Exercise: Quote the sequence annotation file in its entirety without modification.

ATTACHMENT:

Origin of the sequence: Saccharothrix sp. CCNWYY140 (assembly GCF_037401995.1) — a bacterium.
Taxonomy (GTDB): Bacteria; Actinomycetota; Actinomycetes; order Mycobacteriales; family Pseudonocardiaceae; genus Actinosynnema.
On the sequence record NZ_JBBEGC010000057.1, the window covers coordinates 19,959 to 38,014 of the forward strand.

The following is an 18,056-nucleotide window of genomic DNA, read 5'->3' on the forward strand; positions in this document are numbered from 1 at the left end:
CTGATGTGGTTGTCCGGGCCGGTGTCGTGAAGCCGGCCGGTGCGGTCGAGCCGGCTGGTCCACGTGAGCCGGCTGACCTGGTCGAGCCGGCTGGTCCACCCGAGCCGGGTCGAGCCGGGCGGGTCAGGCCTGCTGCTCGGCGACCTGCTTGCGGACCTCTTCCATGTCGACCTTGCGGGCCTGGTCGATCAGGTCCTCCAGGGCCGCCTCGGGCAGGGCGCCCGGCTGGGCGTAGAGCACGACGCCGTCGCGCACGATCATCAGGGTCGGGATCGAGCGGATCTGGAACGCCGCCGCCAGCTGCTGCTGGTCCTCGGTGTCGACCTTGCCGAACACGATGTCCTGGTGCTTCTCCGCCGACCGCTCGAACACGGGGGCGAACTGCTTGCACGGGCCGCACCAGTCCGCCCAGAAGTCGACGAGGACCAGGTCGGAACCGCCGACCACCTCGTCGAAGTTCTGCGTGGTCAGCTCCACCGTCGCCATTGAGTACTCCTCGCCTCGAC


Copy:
Origin of the sequence: Saccharothrix sp. CCNWYY140 (assembly GCF_037401995.1) — a bacterium.
Taxonomy (GTDB): Bacteria; Actinomycetota; Actinomycetes; order Mycobacteriales; family Pseudonocardiaceae; genus Actinosynnema.
On the sequence record NZ_JBBEGC010000057.1, the window covers coordinates 19,959 to 38,014 of the forward strand.

The following is an 18,056-nucleotide window of genomic DNA, read 5'->3' on the forward strand; positions in this document are numbered from 1 at the left end:
CTGATGTGGTTGTCCGGGCCGGTGTCGTGAAGCCGGCCGGTGCGGTCGAGCCGGCTGGTCCACGTGAGCCGGCTGACCTGGTCGAGCCGGCTGGTCCACCCGAGCCGGGTCGAGCCGGGCGGGTCAGGCCTGCTGCTCGGCGACCTGCTTGCGGACCTCTTCCATGTCGACCTTGCGGGCCTGGTCGATCAGGTCCTCCAGGGCCGCCTCGGGCAGGGCGCCCGGCTGGGCGTAGAGCACGACGCCGTCGCGCACGATCATCAGGGTCGGGATCGAGCGGATCTGGAACGCCGCCGCCAGCTGCTGCTGGTCCTCGGTGTCGACCTTGCCGAACACGATGTCCTGGTGCTTCTCCGCCGACCGCTCGAACACGGGGGCGAACTGCTTGCACGGGCCGCACCAGTCCGCCCAGAAGTCGACGAGGACCAGGTCGGAACCGCCGACCACCTCGTCGAAGTTCTGCGTGGTCAGCTCCACCGTCGCCATTGAGTACTCCTCGCCTCGAC